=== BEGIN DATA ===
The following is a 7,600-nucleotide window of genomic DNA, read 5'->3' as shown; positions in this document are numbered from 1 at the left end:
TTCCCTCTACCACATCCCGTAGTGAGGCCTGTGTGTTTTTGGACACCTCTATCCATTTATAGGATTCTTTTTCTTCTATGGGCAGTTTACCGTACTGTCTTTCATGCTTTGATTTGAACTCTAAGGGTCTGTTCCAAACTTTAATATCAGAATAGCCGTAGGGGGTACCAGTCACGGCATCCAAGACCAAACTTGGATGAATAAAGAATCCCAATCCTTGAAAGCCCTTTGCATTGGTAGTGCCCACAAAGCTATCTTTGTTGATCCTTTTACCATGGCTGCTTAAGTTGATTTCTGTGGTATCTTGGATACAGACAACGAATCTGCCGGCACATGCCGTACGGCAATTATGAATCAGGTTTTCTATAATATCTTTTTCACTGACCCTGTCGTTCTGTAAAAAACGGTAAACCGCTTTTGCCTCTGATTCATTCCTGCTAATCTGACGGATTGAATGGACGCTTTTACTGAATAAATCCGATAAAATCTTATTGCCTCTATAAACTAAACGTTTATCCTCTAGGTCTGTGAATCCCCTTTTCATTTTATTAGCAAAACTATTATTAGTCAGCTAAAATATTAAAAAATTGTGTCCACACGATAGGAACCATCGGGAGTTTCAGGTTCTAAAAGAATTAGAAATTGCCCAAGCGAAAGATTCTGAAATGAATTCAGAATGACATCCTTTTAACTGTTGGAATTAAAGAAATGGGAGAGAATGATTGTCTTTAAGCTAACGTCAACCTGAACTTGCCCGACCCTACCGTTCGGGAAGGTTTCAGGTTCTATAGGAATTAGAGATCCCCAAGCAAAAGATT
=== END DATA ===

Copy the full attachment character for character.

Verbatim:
The following is a 7,600-nucleotide window of genomic DNA, read 5'->3' as shown; positions in this document are numbered from 1 at the left end:
TTCCCTCTACCACATCCCGTAGTGAGGCCTGTGTGTTTTTGGACACCTCTATCCATTTATAGGATTCTTTTTCTTCTATGGGCAGTTTACCGTACTGTCTTTCATGCTTTGATTTGAACTCTAAGGGTCTGTTCCAAACTTTAATATCAGAATAGCCGTAGGGGGTACCAGTCACGGCATCCAAGACCAAACTTGGATGAATAAAGAATCCCAATCCTTGAAAGCCCTTTGCATTGGTAGTGCCCACAAAGCTATCTTTGTTGATCCTTTTACCATGGCTGCTTAAGTTGATTTCTGTGGTATCTTGGATACAGACAACGAATCTGCCGGCACATGCCGTACGGCAATTATGAATCAGGTTTTCTATAATATCTTTTTCACTGACCCTGTCGTTCTGTAAAAAACGGTAAACCGCTTTTGCCTCTGATTCATTCCTGCTAATCTGACGGATTGAATGGACGCTTTTACTGAATAAATCCGATAAAATCTTATTGCCTCTATAAACTAAACGTTTATCCTCTAGGTCTGTGAATCCCCTTTTCATTTTATTAGCAAAACTATTATTAGTCAGCTAAAATATTAAAAAATTGTGTCCACACGATAGGAACCATCGGGAGTTTCAGGTTCTAAAAGAATTAGAAATTGCCCAAGCGAAAGATTCTGAAATGAATTCAGAATGACATCCTTTTAACTGTTGGAATTAAAGAAATGGGAGAGAATGATTGTCTTTAAGCTAACGTCAACCTGAACTTGCCCGACCCTACCGTTCGGGAAGGTTTCAGGTTCTATAGGAATTAGAGATCCCCAAGCAAAAGATT